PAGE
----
Hereupon he took from his bosom a chain woven of fine gold thread, as thick as a shoe-string, which he handed to the barn-keeper, and then vanished, as if he had sunk into the ground. A tremendous crash followed, as if the earth had cloven asunder beneath the barn-keeper’s feet. The light went out, and he found himself in thick darkness, but even this unexpected event did not shake his courage. He contrived to grope his way till he came to the stairs, which he ascended till he reached the first room, where he had boiled his porridge. The fire in the hearth had long been extinguished, but he found some sparks among the ashes, which he succeeded in blowing into a flame. The coffin was still standing on the ground, but instead of p. 209 the old man, the great black cat was sleeping in it. The barn-keeper seized it by the head, slipped the gold chain round its neck, hung it on a strong iron nail in the wall, and then laid down on the floor to rest.

 Next morning he made his way out of the ruins, and took the nearest path to the inn from whence he had started. When the host saw that the stranger had escaped unhurt, his joy and astonishment knew no bounds. But the barn-keeper said, “Get me a few dozen sacks to hold a ton, for which I will pay well, and hire horses, so that I can fetch away my treasure.” Then the host perceived that the stranger’s expedition had not been fruitless, and he immediately fulfilled the rich man’s orders.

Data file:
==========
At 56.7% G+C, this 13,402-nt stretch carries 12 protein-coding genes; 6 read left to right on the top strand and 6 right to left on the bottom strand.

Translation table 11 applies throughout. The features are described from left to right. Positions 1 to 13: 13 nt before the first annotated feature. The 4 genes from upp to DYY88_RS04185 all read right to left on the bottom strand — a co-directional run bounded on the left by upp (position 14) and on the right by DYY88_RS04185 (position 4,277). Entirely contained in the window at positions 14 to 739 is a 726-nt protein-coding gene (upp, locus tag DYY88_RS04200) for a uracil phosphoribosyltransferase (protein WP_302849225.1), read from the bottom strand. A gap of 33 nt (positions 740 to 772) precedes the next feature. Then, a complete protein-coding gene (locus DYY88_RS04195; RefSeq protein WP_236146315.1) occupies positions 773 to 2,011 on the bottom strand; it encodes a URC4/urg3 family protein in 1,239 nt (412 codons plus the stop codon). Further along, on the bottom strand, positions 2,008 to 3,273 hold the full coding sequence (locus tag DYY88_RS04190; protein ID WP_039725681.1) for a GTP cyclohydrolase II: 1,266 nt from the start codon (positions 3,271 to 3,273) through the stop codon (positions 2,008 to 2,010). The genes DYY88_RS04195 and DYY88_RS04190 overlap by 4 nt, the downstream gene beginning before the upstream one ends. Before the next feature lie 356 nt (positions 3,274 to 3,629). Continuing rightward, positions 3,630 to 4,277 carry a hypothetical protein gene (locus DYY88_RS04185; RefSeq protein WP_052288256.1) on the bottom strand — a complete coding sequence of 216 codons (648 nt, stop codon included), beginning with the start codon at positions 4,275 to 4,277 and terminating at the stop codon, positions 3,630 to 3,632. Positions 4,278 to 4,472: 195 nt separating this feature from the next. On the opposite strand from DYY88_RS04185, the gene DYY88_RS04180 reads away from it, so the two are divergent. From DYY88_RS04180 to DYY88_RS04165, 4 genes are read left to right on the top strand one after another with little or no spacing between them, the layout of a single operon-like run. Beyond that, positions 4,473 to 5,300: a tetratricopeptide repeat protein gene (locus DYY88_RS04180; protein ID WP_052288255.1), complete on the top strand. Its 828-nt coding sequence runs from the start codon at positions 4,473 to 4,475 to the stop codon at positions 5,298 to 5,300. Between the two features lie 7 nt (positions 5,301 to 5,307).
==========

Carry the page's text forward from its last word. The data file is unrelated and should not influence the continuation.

When the barn-keeper learned from the people what part of the old man’s domains was formerly under the authority of the lord of the castle, he assigned one-third of the money destined for the poor to this district, handed over the remaining two-thirds to the local authorities for distribution, and settled himself with his own money in a distant country, where nobody knew him. His descendants live there as rich people to this day, and p. 210 extol the bravery of their ancestor, who carried off the treasure.



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1 Pōrgulise is the actual word used here.

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1 This term, kuri vaim, is explicitly used here, not Vana pois, as we find in the earlier part of the story; and seems to indicate a different and much more malevolent being than the simpleton who visited the barn-keeper, though the term Vana pois sometimes occurs p. 200 in stories like “The Wooden Man and Birch-bark Maid,” in which souls are actually sold to the Devil.